Kenneth Reid on What You Should Do If You’re Doubting God’s Plan for Your Life

Doubting God and His plan for your life?

Ever since I was about five years old and asked my parents, “Where did God come from?” asking questions has played an important role in my faith. I think that’s the case for a lot of us. And ever since our parents answered with the most spiritual sounding version of “I honestly don’t know” that they could come up with, uncertainty has been a big part of our faith too.

Questions are how we explore truth. And uncertainty is often just a reality that we all have to live with. But doubting God is different. Doubt is what happens when you ask a question and the answer doesn’t satisfy, clearly define or measure up to your expectations. Doubt makes a lot of us feel very uncomfortable.

It makes those of us who tend to not ask many hard questions want to change the subject or just shrug their shoulders and happily concede, “I don’t know, but God does and that’s all that matters.” And it makes others of us who really struggle under the weight of unanswered questions feel like bad Christians for not having enough faith.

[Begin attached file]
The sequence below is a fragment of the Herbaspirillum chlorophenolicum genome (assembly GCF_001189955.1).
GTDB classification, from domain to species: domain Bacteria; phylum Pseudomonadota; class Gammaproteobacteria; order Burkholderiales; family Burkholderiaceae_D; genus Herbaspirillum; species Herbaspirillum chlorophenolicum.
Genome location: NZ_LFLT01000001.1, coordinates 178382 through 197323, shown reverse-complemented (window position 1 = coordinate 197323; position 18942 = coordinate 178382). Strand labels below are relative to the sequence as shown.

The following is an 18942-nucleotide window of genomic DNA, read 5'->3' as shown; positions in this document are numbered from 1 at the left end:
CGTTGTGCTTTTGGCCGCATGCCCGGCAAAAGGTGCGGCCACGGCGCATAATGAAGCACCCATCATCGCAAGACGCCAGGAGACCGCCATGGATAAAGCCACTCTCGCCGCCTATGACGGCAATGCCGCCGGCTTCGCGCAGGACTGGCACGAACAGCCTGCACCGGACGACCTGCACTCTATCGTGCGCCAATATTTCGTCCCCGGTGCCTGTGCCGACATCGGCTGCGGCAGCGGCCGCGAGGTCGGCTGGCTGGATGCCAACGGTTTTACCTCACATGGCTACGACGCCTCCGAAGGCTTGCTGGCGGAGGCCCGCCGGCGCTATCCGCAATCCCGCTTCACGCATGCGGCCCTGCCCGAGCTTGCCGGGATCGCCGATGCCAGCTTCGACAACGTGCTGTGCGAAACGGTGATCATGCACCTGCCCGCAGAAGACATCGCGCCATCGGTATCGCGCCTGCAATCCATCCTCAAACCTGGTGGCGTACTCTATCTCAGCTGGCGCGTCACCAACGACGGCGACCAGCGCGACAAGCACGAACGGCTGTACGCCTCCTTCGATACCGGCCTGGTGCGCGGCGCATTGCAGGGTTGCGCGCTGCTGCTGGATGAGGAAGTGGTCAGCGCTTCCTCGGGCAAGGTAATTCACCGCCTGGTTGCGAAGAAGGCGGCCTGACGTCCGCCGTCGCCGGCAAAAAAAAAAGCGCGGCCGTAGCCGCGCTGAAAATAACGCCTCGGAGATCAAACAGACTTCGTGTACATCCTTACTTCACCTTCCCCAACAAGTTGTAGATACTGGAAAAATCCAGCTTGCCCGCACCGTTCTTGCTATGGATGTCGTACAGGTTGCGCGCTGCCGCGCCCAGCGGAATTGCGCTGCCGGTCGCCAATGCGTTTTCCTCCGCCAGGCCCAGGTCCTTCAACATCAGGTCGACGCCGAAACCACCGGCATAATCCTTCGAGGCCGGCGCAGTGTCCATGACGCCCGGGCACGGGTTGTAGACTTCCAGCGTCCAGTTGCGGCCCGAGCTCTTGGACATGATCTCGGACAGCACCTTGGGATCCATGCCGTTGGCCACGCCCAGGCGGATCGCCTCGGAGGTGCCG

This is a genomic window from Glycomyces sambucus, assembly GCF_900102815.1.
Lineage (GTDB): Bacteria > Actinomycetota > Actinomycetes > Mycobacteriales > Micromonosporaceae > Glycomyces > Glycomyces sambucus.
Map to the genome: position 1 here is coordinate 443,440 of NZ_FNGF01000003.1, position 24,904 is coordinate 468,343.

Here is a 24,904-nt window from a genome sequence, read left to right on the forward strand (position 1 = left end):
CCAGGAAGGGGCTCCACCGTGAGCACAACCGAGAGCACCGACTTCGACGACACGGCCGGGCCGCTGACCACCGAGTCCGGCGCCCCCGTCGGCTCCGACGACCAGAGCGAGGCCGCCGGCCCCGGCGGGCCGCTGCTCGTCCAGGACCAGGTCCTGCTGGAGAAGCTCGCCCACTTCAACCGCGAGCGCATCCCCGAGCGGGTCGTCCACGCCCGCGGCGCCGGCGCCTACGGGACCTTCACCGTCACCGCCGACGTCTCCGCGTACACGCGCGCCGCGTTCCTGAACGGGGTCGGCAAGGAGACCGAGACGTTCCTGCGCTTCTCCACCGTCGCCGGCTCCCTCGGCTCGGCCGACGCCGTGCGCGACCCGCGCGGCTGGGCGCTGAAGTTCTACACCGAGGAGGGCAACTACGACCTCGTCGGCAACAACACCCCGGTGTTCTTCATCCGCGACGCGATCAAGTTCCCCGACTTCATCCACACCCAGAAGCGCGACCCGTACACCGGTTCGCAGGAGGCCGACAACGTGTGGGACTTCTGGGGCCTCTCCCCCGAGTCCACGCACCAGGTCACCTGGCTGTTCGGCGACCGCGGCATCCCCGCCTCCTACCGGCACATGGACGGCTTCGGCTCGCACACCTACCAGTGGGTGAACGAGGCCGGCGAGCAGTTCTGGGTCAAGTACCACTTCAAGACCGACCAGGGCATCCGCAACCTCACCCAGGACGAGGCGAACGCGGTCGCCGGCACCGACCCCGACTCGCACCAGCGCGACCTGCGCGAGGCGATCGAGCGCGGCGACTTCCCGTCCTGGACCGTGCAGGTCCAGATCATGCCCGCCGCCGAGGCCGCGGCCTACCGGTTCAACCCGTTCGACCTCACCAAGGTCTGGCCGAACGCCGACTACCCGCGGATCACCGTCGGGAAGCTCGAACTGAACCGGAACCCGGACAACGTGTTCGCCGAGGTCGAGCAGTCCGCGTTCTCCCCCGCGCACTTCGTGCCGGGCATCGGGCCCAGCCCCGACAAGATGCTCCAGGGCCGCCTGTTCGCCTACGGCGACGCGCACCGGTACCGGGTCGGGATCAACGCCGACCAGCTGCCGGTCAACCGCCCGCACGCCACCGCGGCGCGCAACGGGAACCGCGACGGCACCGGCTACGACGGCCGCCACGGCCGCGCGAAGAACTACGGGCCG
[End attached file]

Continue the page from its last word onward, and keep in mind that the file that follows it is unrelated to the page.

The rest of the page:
Let’s stop pretending we have it all together.

Christian conversations often sound a lot like automated emails. We have pre-programmed auto-replies that are triggered when certain things are said or certain questions are asked. You’ve heard these auto-replies before, I’m sure. Maybe you’ve even said them yourself.

“God doesn’t give you more than you can handle.”

“You can do all things through Christ.”

“You just have to trust Him. He knows what He’s doing.”

These well-meaning responses often communicate something very different than intended. They cause many of us to see Christianity as a religion full of people who always seem to trust God completely and know just what to say in every circumstance. When we experience this enough, we begin to feel like something is very wrong with us when we struggle with doubting God. So instead of being honest about it, we keep quiet.

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SOURCE: Christian Post, Kenneth Reid